Double Jointed Fingers:

Edited: October 21, 2017, 5:22 PM · I have double jointed fingers in both hands; ring finger, middle finger and pinky finger. it’s really annoying! i find it difficult to stretch my finger as it bends backwards and vibrato is quite difficult too. is there anyway i can fix these issues or does anyone have any exercises to help?

Replies (17)

October 21, 2017, 7:01 PM · You could search the site for similar threads, or ask yo teacher.
October 23, 2017, 7:58 PM · um... thanks?
October 23, 2017, 8:40 PM · I'd suggest finger strengthening. You could try the Handmaster Plus Finger/Hand Strengthener from It might help to build up the fine muscles in the fingers to help prevent the fingers from bending in the wrong direction.

Also, try more of a hand or arm vibrato. It'll 'widen' the motion and maybe help the finger stay 'locked' into the correct position.

Hope this helps.

October 23, 2017, 9:33 PM · I don't know if a hand strengthener is really necessary.
Edited: October 23, 2017, 10:01 PM · Strengthening the joins is, to my knowledge, a common solution for double jointed fingers.

It doesn't need to be an aggressive strengthening routine, but the problem with being double jointed is that the joints tend to cave in. In order to resist this, they need to have the strength to hold the correct form (in this case, arches).

I remember reading something some time ago about using a clothespeg instead of something specifically designed to strengthen the hand, as the forces needed to play violin aren't that great. It was something about it offering enough resistance to be able to build the muscles to hold the correct form without the risk of damage inherent in a hand strengthener.

Half the problem is strength, half is lack of practice holding the shape.

Edited: October 23, 2017, 11:18 PM · hi Camilla, listen to Michael! Indeed, all the strength has to come from the base joints of the fingers, using muscles which Jeewon Kim on this forum calls the muscles to do a "one-handed clap". This implies that double-jointedness need not be a big problem actually, as all violinists need to take care they play with strength from their base joints with the actual fingers remaining very soft. So, as said by others, basically you need not do much differently than the rest of us, which is, taking care first of all of a good left-hand position, a good teacher and "The Violin Lesson" by Simon Fischer will help you with that, and for the rest the standard left-hand exercises, Schradieck, Dounis, trills, Kreutzer, etc. Please note I am not a teacher so may be corrected. But the gist of my reply is, it's just practicing like the rest of us. Perhaps someone who is NOT double-jointed can get away longer with BAD left-hand position and WRONG use of the fingers. But in the end if they want to do it correctly and play well they have to practice as much as you will need to do (and, I should add, have great fun doing so!)
October 24, 2017, 11:29 AM · At risk of practicing orthopedic medicine without a license; Hopefully a MD/musician out there will give a better answer; "double-jointed" is the common name for hyper-extension. The joint is not loose, but the ligaments that hold the joint together and prevent motion in certain directions are a little too long, loose. You Might grow out of it. For now, be sure to maintain a round left (and right!) hand, with curved fingers. Avoid doing those extensions that call for straight, ridged finger, your joints might collapse. For vibrato, make sure that the finger motion is as sideways as possible. Our fingers should be ridged in that direction. ~jq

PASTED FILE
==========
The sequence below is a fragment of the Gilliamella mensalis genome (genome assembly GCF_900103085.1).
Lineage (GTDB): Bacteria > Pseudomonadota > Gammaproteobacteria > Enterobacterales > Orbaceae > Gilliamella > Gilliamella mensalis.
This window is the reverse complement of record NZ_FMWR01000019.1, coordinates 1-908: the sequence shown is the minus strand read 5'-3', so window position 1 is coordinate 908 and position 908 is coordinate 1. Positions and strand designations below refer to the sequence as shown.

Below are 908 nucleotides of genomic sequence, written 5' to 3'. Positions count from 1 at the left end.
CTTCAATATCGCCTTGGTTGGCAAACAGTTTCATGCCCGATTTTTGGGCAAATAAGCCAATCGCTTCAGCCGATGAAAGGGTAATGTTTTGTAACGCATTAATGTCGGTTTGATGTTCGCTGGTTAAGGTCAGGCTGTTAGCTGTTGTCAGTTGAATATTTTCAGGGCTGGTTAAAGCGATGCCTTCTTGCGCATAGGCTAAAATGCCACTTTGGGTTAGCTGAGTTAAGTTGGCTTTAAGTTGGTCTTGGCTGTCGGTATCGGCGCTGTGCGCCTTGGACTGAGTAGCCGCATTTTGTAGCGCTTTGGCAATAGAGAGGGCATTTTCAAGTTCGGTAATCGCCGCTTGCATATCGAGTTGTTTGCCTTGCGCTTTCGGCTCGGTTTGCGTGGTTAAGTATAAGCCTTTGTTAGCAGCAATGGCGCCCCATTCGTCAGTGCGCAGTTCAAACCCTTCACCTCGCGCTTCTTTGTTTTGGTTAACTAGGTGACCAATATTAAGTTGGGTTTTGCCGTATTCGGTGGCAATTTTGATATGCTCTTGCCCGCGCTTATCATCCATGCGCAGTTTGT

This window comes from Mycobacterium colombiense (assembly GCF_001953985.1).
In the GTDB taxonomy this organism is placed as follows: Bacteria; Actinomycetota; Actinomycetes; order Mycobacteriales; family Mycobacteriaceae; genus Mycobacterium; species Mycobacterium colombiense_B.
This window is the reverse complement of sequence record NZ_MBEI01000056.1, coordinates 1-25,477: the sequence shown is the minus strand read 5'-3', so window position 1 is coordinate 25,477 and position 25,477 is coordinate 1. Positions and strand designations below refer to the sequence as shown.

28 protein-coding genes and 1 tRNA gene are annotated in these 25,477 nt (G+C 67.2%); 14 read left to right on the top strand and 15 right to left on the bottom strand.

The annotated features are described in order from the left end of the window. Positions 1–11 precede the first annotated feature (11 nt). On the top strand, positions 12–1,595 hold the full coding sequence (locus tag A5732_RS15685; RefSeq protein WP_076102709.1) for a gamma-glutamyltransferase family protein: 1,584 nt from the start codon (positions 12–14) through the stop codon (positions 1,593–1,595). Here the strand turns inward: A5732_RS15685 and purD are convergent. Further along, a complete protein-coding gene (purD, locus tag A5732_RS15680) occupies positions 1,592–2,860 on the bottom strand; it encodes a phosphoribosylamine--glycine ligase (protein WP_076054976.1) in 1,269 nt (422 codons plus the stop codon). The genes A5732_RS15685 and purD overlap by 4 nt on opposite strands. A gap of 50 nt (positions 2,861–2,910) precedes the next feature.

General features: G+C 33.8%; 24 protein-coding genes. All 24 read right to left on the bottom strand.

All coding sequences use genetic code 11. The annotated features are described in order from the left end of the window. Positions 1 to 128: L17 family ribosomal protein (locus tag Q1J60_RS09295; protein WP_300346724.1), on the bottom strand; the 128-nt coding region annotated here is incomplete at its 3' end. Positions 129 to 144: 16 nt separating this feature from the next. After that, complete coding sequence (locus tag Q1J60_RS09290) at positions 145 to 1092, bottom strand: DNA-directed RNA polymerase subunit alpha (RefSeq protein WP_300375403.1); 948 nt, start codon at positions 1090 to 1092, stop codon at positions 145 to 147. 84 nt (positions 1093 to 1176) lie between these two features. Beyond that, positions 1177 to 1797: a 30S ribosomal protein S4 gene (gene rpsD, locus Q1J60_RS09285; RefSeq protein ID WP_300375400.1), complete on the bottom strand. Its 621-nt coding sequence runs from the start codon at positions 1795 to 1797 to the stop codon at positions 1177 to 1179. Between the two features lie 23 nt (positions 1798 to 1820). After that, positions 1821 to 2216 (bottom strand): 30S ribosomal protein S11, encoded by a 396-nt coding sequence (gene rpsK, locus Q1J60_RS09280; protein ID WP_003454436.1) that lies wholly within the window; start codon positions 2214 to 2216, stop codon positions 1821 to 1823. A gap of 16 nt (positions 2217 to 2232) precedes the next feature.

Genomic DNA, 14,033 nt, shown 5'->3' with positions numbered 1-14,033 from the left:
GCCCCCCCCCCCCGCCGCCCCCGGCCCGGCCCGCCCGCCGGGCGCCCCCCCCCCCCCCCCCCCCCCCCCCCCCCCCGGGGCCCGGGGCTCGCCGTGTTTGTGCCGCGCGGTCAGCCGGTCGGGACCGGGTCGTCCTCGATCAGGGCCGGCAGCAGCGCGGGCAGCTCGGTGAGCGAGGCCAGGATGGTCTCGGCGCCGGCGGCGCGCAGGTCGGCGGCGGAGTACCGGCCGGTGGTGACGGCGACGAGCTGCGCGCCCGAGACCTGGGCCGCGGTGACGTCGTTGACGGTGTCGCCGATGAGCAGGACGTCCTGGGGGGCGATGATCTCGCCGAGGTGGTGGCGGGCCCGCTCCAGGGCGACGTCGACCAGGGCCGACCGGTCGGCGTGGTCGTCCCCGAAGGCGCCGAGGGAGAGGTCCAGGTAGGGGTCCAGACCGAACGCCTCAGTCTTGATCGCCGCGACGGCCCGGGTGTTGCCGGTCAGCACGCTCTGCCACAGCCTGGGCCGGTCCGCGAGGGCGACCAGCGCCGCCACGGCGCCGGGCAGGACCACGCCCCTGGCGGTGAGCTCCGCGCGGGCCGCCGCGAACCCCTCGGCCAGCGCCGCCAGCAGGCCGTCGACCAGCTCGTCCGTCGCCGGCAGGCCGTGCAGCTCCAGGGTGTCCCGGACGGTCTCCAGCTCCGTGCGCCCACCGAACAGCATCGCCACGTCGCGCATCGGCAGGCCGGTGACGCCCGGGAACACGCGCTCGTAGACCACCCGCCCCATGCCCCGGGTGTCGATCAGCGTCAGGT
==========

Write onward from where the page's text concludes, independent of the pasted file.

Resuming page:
October 24, 2017, 11:34 AM · Follow-up on that. "Strengthening" exercises might not help much, because this is Not a muscle problem.
October 24, 2017, 2:33 PM · Could you maybe post a picture of your hand frame so we can better help you?
Edited: October 24, 2017, 6:41 PM · i don’t know how to upload an image, but you know how you can bend a finger normally? it can bend that way, but backwards. yeah... kinda gross
October 24, 2017, 7:07 PM · You upload it to an image-hosting or file-hosting site and post the URL here. You can embed images, but it's kind of technical.
Edited: October 24, 2017, 10:46 PM · Examples See some of the plastic devices used to prevent backward bending.
October 25, 2017, 1:48 AM · Jean, yes the motion comes from the base joints, but the arch of each finger surely has to withstand this?
Edited: October 25, 2017, 7:52 AM · sure Adrian, thanks for the clarification. in the meantime Joel has given the perfect answer for Camilla.
October 27, 2017, 12:40 AM · thanks :)
Edited: October 27, 2017, 8:32 AM · Hi Camilla. I know at least some of what you're experiencing as I'm also double jointed, though I'm mostly plagued by my left pinky function (once in a blue moon, my right ring finger locks up too.)

The absolute number one thing to do is address pressure into the string (or the stick of the bow.) And more importantly learn how to reverse whatever it is you're doing to apply that pressure. Just being aware of when you do it will start getting you to reverse it when you need to.

In the end it's not static structures (finger shapes and angles, although those can be helpful in context,) but a dynamic coordination, how you move in different passages, which will help you mitigate some problems you may be having with locking joints. Check out my notes on how to setup left hand function in the following thread:
Eventually I'll get to some notes about finger action.

In it, I also link to these threads:
where I mention the "one-handed clap" Jean referenced, and mention in some detail about the kind of coordination I think we need.

More later...

October 28, 2017, 11:59 PM · wow, thank you Jeewon. thats actually very helpful :)

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